Very good. Thank you, Jhalan. We have a patient who has graciously consented to having this procedure done. As Dr. mute pointed out, he’s been having symptoms. And I’d like to find out right now, I see you’ve already gained access to the femoral artery, Dr. Mukhari.


What have you managed to do so far?

Well, let me just show you what we have done. We have accessed the femoral artery, which is the big blood vessel in the leg, through which we are going to be performing this procedure. We have taken an image of the main pumping chamber of the heart. And I don’t know if you can see it on the monitor at your end, but what we see here is that the main pumping chamber of the left ventricle seems to be performing its function quite adequately.

There are no indications that there has been any damage to the heart muscle. There is also no indications that there is any leakage of one of the valves, which is one of the main valves on the left side of the heart called the “mitral valve.” So that’s the information what we have.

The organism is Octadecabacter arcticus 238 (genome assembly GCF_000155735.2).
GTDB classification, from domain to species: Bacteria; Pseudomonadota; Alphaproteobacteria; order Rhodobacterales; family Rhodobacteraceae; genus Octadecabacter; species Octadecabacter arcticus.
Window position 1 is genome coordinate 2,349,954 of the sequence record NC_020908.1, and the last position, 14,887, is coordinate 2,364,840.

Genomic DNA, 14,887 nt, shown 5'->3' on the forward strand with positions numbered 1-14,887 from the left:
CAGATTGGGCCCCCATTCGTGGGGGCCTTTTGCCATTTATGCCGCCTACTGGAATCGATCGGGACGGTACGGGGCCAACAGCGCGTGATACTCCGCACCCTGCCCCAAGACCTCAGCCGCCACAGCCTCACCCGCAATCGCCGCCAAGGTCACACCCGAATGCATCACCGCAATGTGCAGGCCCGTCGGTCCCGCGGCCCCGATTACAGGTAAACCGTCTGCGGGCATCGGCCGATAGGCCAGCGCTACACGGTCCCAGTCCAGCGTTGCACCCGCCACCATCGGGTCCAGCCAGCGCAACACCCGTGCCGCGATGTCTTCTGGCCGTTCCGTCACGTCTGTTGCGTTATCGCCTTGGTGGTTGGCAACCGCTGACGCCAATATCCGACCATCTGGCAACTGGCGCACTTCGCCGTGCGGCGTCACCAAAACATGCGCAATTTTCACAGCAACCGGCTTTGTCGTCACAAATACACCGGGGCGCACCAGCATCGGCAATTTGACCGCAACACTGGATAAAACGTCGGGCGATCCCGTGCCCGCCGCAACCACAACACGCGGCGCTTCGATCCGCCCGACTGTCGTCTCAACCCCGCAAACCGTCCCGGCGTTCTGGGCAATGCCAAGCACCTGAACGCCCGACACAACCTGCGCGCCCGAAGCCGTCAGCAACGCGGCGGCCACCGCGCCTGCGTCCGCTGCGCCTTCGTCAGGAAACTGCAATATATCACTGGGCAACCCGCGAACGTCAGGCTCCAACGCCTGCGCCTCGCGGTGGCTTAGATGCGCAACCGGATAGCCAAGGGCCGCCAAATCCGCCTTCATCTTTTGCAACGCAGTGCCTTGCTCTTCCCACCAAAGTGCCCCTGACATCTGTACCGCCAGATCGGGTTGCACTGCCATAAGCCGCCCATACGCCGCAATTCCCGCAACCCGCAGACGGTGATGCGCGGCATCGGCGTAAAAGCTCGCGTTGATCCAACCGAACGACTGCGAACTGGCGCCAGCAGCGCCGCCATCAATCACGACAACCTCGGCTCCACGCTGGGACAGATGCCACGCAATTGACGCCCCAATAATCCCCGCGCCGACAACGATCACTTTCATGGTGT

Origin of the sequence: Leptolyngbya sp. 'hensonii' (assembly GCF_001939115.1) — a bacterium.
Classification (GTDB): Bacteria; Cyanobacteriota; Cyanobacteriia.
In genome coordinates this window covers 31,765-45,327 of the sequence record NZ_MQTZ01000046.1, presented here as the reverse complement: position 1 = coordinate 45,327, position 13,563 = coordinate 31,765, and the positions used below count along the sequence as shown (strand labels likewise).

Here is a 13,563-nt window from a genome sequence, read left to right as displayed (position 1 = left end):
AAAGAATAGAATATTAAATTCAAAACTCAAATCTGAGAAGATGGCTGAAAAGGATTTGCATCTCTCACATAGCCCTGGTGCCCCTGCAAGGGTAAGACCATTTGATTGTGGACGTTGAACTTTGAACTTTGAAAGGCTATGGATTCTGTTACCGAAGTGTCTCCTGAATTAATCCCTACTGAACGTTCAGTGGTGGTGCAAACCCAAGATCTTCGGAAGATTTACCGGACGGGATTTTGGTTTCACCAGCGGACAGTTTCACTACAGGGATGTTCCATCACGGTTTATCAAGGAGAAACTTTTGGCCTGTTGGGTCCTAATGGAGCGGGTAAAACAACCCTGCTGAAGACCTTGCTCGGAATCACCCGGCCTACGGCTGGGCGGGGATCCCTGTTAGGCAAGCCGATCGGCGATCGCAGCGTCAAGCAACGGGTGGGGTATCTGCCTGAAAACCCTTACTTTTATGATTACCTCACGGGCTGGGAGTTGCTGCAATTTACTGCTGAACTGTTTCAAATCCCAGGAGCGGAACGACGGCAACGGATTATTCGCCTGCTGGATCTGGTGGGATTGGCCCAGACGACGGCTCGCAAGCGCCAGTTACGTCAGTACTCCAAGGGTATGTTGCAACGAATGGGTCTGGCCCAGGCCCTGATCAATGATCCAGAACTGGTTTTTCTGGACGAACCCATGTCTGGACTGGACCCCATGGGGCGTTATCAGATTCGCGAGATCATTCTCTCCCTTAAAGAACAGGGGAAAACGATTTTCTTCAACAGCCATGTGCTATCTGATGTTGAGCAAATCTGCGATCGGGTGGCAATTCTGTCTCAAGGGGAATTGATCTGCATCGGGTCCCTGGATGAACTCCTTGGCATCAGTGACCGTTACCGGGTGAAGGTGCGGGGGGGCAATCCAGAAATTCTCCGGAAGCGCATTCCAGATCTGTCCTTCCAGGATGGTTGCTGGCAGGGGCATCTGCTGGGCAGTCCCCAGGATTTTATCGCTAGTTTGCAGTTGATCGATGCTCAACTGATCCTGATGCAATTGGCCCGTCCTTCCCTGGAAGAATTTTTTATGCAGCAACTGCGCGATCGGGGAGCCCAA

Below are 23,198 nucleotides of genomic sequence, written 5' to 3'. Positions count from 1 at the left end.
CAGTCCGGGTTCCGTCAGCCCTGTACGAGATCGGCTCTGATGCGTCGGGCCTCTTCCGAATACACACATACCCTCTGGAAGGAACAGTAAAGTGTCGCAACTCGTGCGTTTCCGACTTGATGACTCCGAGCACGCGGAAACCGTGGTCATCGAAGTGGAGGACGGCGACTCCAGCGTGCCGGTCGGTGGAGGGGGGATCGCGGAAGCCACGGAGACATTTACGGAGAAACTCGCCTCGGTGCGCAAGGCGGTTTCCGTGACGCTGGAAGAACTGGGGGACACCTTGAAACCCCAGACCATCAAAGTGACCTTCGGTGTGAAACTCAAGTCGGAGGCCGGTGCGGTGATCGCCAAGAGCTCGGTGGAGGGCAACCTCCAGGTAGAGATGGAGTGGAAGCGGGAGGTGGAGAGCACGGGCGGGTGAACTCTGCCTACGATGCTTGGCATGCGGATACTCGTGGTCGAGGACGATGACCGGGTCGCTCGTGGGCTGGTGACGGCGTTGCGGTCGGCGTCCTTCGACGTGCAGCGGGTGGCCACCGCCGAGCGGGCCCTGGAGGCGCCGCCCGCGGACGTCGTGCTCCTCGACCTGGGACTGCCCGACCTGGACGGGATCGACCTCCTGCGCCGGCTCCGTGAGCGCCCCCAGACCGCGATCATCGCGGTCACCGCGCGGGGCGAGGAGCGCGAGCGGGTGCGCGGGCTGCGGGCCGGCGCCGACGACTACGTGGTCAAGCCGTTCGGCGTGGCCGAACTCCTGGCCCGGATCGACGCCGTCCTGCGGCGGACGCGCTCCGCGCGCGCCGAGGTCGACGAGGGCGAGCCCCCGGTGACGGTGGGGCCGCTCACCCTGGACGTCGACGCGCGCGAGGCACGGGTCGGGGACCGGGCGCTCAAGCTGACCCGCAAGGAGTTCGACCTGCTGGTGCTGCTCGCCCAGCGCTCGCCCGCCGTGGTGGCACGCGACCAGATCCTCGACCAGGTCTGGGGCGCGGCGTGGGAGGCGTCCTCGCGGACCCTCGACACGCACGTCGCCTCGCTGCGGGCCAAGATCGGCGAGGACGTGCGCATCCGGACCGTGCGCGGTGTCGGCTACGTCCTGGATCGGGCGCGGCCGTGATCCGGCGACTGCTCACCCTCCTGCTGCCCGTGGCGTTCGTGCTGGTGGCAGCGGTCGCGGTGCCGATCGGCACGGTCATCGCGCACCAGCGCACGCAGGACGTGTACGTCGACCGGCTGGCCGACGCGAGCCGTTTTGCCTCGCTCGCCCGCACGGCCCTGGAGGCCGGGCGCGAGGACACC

And now we’ll be threading our catheter up, which will begin the procedure of the coronary angiography, actually selectively engaging the blood vessels in the heart and taking pictures of those vessels.

Thank you, Dr. Mukhari. While Dr. Mukhari is getting ready to do this procedure, as you can see, he’s already taken a picture of the pumping chamber of the heart. It’s very strong vigorous contractility. We don’t see any wall motion abnormalities, so that’s an encouraging sign. It suggests that there’s no damage to the heart muscle. We don’t know yet if he has any coronary blockages, and that’s why this procedure is going to be performed.